Increasingly equity markets are all about flows. Where the money is coming from and where it is going matters a lot. The velocity of flows also adds another layer to it. Now we see that money from FIIs is coming into India. Clearly, this money seems to be moving more towards top-down investing. It is reasonable to expect that this money will move towards larger companies.

Domestic flows seem to be slowing down. Indicators from the mutual fund industry show that lumpsum investments have distinctly slowed down from domestic investors. It is possible that domestic investors are channelling lumpsum investments through direct equity and not mutual funds. This trend could also reflect the retail investors’ aspiration to participate directly in equities.

The SIP books of Mutual funds are at an all-time high and there is a trend to channel more money into small and mid-cap funds. This is distorting valuations in both those spaces. One on hand, mid-cap valuations refuse to moderate and on the other hand small cap valuations are accelerating upwards. In contrast, large-cap valuations are softer and not showing adequate strength. This makes for an interesting setting.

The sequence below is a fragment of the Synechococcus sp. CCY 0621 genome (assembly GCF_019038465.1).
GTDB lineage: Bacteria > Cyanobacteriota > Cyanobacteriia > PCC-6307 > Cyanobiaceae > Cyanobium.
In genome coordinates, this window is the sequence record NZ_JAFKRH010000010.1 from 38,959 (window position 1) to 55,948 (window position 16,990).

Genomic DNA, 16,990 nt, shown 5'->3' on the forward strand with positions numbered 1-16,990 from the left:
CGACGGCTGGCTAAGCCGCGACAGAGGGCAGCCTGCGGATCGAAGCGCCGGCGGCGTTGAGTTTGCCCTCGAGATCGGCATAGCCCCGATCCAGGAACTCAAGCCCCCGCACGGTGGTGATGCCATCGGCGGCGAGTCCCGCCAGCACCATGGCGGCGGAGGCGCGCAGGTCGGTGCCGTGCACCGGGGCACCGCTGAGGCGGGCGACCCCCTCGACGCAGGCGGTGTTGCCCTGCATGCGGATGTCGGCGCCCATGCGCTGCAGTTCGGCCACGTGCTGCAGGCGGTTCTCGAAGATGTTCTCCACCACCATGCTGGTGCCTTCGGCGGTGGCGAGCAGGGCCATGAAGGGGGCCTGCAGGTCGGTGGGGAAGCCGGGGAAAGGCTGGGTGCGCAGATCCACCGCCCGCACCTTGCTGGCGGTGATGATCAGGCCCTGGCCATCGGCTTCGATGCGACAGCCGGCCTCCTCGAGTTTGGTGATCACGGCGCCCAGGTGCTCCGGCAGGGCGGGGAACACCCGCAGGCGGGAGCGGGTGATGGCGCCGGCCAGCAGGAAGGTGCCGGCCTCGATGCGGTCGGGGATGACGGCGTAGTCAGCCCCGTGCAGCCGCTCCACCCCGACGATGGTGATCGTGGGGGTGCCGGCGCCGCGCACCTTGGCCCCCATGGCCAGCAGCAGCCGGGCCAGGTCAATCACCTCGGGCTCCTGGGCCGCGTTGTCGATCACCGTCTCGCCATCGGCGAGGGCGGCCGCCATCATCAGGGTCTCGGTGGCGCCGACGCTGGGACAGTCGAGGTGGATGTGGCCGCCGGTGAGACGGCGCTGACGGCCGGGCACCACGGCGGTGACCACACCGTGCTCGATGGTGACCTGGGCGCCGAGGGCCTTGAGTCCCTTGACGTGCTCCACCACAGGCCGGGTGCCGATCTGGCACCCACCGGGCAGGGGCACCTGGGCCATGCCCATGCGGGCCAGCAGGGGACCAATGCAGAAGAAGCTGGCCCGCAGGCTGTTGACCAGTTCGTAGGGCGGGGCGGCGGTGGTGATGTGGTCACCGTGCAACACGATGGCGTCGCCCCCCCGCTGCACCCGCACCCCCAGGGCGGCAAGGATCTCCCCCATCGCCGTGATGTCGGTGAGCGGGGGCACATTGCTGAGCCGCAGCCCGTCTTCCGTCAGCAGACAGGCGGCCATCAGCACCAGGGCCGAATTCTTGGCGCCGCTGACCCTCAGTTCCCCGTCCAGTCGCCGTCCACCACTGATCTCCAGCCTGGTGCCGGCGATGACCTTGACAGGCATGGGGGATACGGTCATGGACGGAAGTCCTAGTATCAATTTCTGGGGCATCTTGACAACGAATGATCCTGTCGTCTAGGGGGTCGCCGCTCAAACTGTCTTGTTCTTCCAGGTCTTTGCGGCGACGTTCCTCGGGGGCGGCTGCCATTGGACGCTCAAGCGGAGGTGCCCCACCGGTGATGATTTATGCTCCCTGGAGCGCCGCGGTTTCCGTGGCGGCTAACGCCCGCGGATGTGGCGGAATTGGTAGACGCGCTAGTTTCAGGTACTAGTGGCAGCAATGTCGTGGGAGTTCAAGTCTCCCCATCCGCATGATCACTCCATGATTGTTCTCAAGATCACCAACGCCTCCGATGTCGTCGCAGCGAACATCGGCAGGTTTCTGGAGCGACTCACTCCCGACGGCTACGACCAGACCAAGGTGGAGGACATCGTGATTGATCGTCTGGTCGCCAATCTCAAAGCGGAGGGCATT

From here flows will matter more. If money moves out, it will impact the more overvalued parts of the market and it would further soften on large-cap companies. If money moves in, it will find it more difficult to participate at higher valuations in small and mid-caps. By extension, investors should seek more opportunities in large caps. Deployment compulsions may well prevail. It will be interesting to see where the money goes from here.

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